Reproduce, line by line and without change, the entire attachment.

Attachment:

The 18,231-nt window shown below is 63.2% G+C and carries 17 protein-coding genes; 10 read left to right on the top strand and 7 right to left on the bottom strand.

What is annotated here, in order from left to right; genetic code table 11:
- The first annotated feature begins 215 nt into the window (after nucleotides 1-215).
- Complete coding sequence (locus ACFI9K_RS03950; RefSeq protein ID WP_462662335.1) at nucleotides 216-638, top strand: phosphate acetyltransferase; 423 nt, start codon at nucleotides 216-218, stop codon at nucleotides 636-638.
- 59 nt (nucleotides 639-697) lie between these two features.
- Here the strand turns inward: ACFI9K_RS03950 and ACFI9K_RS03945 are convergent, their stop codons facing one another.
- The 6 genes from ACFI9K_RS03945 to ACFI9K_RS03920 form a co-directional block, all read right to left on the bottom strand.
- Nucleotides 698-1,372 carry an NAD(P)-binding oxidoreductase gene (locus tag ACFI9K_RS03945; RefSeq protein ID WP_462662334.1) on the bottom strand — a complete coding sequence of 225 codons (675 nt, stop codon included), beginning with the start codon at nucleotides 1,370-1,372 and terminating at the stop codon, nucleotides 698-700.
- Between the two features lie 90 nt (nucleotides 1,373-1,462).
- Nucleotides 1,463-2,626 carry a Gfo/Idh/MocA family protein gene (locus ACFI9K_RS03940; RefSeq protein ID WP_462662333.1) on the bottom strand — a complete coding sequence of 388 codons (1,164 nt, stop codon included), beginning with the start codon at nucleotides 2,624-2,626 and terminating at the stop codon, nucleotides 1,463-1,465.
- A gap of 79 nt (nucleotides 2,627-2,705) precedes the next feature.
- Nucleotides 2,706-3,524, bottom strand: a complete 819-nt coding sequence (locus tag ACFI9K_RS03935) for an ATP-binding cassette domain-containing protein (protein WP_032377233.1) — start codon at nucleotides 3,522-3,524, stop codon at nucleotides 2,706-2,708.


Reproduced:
The 18,231-nt window shown below is 63.2% G+C and carries 17 protein-coding genes; 10 read left to right on the top strand and 7 right to left on the bottom strand.

What is annotated here, in order from left to right; genetic code table 11:
- The first annotated feature begins 215 nt into the window (after nucleotides 1-215).
- Complete coding sequence (locus ACFI9K_RS03950; RefSeq protein ID WP_462662335.1) at nucleotides 216-638, top strand: phosphate acetyltransferase; 423 nt, start codon at nucleotides 216-218, stop codon at nucleotides 636-638.
- 59 nt (nucleotides 639-697) lie between these two features.
- Here the strand turns inward: ACFI9K_RS03950 and ACFI9K_RS03945 are convergent, their stop codons facing one another.
- The 6 genes from ACFI9K_RS03945 to ACFI9K_RS03920 form a co-directional block, all read right to left on the bottom strand.
- Nucleotides 698-1,372 carry an NAD(P)-binding oxidoreductase gene (locus tag ACFI9K_RS03945; RefSeq protein ID WP_462662334.1) on the bottom strand — a complete coding sequence of 225 codons (675 nt, stop codon included), beginning with the start codon at nucleotides 1,370-1,372 and terminating at the stop codon, nucleotides 698-700.
- Between the two features lie 90 nt (nucleotides 1,373-1,462).
- Nucleotides 1,463-2,626 carry a Gfo/Idh/MocA family protein gene (locus ACFI9K_RS03940; RefSeq protein ID WP_462662333.1) on the bottom strand — a complete coding sequence of 388 codons (1,164 nt, stop codon included), beginning with the start codon at nucleotides 2,624-2,626 and terminating at the stop codon, nucleotides 1,463-1,465.
- A gap of 79 nt (nucleotides 2,627-2,705) precedes the next feature.
- Nucleotides 2,706-3,524, bottom strand: a complete 819-nt coding sequence (locus tag ACFI9K_RS03935) for an ATP-binding cassette domain-containing protein (protein WP_032377233.1) — start codon at nucleotides 3,522-3,524, stop codon at nucleotides 2,706-2,708.